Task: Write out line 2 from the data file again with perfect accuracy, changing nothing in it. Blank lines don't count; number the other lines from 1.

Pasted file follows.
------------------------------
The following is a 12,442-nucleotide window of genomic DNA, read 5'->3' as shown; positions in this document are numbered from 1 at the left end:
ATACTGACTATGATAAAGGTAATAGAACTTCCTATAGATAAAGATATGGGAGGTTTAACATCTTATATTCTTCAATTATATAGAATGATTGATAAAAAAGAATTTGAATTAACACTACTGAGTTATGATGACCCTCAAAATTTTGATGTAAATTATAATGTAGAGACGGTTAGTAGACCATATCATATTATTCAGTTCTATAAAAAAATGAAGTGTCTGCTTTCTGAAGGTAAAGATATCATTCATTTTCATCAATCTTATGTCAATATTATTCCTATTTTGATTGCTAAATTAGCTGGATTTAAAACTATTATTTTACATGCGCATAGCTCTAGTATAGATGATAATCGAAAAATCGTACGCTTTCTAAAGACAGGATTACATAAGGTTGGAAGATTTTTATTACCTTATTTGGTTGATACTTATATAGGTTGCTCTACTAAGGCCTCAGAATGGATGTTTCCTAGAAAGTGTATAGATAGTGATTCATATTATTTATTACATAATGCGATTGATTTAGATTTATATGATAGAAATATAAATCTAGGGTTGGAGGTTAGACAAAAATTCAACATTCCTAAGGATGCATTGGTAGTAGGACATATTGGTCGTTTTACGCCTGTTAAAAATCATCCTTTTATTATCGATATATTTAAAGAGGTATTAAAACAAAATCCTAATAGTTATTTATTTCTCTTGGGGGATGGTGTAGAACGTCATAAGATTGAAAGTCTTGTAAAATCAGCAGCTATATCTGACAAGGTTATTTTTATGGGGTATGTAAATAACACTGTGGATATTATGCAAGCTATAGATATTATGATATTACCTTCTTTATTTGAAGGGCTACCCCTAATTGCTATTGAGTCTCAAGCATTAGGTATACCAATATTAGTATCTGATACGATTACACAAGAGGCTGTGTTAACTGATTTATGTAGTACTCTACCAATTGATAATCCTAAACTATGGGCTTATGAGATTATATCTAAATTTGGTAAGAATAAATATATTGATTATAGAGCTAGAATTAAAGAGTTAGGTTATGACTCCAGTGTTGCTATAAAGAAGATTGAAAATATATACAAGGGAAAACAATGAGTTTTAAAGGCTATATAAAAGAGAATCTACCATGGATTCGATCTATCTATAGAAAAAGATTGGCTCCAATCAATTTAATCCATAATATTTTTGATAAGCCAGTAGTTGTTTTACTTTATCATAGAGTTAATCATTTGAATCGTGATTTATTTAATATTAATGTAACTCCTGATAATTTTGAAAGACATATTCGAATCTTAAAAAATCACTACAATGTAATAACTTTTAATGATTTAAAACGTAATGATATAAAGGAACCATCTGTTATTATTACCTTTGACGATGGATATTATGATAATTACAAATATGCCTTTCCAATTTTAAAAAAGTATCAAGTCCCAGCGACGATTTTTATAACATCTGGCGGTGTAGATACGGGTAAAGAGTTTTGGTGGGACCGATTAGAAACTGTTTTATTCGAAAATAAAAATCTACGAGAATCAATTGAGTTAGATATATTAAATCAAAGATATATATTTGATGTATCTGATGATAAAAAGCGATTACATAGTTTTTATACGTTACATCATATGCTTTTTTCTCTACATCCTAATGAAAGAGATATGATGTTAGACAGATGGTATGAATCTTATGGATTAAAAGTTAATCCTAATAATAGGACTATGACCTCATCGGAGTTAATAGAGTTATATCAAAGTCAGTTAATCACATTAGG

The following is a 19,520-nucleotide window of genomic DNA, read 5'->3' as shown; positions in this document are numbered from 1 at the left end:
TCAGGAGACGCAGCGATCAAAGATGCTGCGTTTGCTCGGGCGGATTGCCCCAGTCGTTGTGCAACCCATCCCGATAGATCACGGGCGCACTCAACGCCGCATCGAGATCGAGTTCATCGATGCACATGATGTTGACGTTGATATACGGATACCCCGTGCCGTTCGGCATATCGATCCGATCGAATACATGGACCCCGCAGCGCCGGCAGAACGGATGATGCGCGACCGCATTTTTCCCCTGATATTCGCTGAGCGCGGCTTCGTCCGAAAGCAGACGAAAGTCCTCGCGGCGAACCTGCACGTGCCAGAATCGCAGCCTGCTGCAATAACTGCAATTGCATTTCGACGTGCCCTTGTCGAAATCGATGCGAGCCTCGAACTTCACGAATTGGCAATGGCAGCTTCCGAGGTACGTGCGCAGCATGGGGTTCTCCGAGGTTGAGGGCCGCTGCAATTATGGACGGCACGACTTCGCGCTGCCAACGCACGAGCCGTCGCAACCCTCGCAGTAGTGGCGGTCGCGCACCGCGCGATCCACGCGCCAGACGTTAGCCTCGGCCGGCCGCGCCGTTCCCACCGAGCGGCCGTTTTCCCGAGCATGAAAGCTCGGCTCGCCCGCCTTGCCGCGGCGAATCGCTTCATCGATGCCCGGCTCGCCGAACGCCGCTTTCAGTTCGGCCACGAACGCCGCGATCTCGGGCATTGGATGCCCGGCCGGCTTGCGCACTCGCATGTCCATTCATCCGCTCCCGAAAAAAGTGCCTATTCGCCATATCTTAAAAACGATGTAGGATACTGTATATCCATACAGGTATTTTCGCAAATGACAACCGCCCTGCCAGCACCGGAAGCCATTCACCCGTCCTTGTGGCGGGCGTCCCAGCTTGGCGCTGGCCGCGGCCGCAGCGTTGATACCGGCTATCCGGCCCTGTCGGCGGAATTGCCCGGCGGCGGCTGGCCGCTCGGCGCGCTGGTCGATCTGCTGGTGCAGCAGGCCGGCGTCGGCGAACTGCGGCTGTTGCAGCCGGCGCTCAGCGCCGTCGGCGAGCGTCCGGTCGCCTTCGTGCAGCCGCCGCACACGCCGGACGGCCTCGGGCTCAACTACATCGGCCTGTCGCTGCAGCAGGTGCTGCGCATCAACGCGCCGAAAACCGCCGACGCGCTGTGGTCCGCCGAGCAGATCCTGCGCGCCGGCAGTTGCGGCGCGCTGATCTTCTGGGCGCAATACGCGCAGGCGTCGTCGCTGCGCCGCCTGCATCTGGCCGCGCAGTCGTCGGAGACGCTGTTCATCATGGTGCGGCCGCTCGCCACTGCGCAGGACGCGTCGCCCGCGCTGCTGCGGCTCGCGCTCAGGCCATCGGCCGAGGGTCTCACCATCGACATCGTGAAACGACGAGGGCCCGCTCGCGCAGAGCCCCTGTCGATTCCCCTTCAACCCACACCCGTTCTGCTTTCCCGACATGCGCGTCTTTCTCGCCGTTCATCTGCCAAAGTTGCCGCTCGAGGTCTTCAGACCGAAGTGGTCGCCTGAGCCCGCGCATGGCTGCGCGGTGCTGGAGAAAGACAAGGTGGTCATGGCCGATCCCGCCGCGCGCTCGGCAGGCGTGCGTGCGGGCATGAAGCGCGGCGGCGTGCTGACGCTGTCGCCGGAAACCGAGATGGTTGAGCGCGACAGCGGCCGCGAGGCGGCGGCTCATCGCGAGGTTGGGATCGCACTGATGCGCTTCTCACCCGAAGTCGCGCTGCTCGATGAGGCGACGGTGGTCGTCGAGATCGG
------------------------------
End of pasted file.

ATACTGACTATGATAAAGGTAATAGAACTTCCTATAGATAAAGATATGGGAGGTTTAACATCTTATATTCTTCAATTATATAGAATGATTGATAAAAAAGAATTTGAATTAACACTACTGAGTTATGATGACCCTCAAAATTTTGATGTAAATTATAATGTAGAGACGGTTAGTAGACCATATCATATTATTCAGTTCTATAAAAAAATGAAGTGTCTGCTTTCTGAAGGTAAAGATATCATTCATTTTCATCAATCTTATGTCAATATTATTCCTATTTTGATTGCTAAATTAGCTGGATTTAAAACTATTATTTTACATGCGCATAGCTCTAGTATAGATGATAATCGAAAAATCGTACGCTTTCTAAAGACAGGATTACATAAGGTTGGAAGATTTTTATTACCTTATTTGGTTGATACTTATATAGGTTGCTCTACTAAGGCCTCAGAATGGATGTTTCCTAGAAAGTGTATAGATAGTGATTCATATTATTTATTACATAATGCGATTGATTTAGATTTATATGATAGAAATATAAATCTAGGGTTGGAGGTTAGACAAAAATTCAACATTCCTAAGGATGCATTGGTAGTAGGACATATTGGTCGTTTTACGCCTGTTAAAAATCATCCTTTTATTATCGATATATTTAAAGAGGTATTAAAACAAAATCCTAATAGTTATTTATTTCTCTTGGGGGATGGTGTAGAACGTCATAAGATTGAAAGTCTTGTAAAATCAGCAGCTATATCTGACAAGGTTATTTTTATGGGGTATGTAAATAACACTGTGGATATTATGCAAGCTATAGATATTATGATATTACCTTCTTTATTTGAAGGGCTACCCCTAATTGCTATTGAGTCTCAAGCATTAGGTATACCAATATTAGTATCTGATACGATTACACAAGAGGCTGTGTTAACTGATTTATGTAGTACTCTACCAATTGATAATCCTAAACTATGGGCTTATGAGATTATATCTAAATTTGGTAAGAATAAATATATTGATTATAGAGCTAGAATTAAAGAGTTAGGTTATGACTCCAGTGTTGCTATAAAGAAGATTGAAAATATATACAAGGGAAAACAATGAGTTTTAAAGGCTATATAAAAGAGAATCTACCATGGATTCGATCTATCTATAGAAAAAGATTGGCTCCAATCAATTTAATCCATAATATTTTTGATAAGCCAGTAGTTGTTTTACTTTATCATAGAGTTAATCATTTGAATCGTGATTTATTTAATATTAATGTAACTCCTGATAATTTTGAAAGACATATTCGAATCTTAAAAAATCACTACAATGTAATAACTTTTAATGATTTAAAACGTAATGATATAAAGGAACCATCTGTTATTATTACCTTTGACGATGGATATTATGATAATTACAAATATGCCTTTCCAATTTTAAAAAAGTATCAAGTCCCAGCGACGATTTTTATAACATCTGGCGGTGTAGATACGGGTAAAGAGTTTTGGTGGGACCGATTAGAAACTGTTTTATTCGAAAATAAAAATCTACGAGAATCAATTGAGTTAGATATATTAAATCAAAGATATATATTTGATGTATCTGATGATAAAAAGCGATTACATAGTTTTTATACGTTACATCATATGCTTTTTTCTCTACATCCTAATGAAAGAGATATGATGTTAGACAGATGGTATGAATCTTATGGATTAAAAGTTAATCCTAATAATAGGACTATGACCTCATCGGAGTTAATAGAGTTATATCAAAGTCAGTTAATCACATTAGG